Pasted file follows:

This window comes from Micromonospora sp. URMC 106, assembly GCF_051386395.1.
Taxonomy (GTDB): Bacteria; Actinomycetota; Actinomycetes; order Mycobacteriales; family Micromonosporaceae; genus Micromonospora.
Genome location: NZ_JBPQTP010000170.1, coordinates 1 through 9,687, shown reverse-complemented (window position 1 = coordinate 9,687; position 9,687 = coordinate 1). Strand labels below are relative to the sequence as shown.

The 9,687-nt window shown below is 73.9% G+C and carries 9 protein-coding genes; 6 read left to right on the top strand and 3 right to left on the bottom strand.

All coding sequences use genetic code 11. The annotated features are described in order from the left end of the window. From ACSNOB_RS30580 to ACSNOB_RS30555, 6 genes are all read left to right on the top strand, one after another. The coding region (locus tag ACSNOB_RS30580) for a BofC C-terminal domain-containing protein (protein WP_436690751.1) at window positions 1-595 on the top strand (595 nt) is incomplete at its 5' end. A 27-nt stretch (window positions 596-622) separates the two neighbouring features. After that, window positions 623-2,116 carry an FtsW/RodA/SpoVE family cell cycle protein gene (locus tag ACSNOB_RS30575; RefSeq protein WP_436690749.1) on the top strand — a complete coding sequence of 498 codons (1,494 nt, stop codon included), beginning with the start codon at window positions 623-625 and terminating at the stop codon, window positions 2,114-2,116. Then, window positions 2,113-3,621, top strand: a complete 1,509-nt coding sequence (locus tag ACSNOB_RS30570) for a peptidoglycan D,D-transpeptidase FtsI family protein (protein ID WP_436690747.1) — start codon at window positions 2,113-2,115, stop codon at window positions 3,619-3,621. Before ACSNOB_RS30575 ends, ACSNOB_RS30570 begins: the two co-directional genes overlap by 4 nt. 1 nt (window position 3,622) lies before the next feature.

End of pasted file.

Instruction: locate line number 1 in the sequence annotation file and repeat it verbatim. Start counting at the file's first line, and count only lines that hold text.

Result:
This window comes from Micromonospora sp. URMC 106, assembly GCF_051386395.1.